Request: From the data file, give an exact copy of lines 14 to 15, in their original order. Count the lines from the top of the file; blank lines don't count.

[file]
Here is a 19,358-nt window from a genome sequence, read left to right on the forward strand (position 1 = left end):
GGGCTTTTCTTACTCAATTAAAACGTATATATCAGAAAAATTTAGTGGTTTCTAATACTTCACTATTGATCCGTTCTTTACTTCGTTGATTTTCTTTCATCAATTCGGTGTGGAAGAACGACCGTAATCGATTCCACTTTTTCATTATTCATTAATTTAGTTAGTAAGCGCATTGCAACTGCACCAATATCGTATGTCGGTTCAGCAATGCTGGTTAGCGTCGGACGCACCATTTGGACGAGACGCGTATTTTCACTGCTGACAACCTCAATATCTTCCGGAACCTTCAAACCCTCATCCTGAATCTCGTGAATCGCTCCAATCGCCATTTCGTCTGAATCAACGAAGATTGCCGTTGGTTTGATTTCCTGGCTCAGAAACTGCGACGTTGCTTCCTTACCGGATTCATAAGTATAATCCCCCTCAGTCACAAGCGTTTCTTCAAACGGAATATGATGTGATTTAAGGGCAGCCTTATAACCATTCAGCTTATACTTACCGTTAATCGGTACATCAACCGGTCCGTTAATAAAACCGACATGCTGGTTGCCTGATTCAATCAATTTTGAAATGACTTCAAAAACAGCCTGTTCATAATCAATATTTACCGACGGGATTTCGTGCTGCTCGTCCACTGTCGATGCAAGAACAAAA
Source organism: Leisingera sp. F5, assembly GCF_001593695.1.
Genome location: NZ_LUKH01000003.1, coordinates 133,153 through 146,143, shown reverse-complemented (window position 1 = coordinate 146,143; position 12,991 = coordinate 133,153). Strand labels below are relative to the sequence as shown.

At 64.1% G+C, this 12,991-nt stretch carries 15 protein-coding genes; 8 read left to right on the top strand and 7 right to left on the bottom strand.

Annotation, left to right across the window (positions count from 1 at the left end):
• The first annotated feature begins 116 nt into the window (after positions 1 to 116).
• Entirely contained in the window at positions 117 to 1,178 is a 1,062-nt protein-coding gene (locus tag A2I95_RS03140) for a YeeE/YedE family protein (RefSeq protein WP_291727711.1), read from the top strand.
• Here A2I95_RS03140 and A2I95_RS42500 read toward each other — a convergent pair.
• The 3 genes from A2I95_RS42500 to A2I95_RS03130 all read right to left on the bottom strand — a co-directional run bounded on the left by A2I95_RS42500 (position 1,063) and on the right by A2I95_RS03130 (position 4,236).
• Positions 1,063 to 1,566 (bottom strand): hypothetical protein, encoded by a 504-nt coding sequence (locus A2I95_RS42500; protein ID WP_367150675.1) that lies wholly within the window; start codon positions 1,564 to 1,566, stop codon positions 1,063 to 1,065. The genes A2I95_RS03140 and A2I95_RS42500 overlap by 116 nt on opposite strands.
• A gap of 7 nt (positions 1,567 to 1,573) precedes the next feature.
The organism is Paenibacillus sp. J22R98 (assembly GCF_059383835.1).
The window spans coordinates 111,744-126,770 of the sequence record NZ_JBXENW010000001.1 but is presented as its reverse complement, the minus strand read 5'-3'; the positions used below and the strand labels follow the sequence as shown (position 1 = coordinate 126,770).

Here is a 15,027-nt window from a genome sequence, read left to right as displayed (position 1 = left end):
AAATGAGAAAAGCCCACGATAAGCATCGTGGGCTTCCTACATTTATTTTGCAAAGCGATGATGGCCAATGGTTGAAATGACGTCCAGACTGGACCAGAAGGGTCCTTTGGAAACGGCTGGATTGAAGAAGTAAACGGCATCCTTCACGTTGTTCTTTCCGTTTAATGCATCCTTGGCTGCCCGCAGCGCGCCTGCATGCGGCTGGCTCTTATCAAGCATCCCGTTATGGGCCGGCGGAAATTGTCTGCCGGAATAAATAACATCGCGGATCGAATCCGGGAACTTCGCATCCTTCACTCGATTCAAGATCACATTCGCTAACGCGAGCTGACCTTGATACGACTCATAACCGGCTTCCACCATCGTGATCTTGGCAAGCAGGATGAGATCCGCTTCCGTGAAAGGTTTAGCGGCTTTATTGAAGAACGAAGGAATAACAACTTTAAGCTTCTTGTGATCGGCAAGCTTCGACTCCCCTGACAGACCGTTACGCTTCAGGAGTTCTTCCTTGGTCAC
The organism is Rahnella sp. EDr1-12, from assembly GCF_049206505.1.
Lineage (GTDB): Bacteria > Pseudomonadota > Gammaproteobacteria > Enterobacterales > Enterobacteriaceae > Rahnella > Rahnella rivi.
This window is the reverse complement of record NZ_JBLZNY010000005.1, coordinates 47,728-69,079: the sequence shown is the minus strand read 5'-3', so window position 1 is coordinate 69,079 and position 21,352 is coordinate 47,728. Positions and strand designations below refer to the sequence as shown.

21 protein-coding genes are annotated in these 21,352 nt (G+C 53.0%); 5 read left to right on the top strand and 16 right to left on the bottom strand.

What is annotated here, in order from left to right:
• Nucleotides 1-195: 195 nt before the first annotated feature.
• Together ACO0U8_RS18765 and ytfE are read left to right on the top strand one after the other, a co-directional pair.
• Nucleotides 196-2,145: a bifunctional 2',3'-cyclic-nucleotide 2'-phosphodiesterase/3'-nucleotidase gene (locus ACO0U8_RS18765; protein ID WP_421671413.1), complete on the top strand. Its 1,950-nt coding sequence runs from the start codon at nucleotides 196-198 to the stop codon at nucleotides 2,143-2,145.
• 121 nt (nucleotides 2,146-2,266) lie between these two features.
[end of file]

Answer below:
The window spans coordinates 111,744-126,770 of the sequence record NZ_JBXENW010000001.1 but is presented as its reverse complement, the minus strand read 5'-3'; the positions used below and the strand labels follow the sequence as shown (position 1 = coordinate 126,770).

Here is a 15,027-nt window from a genome sequence, read left to right as displayed (position 1 = left end):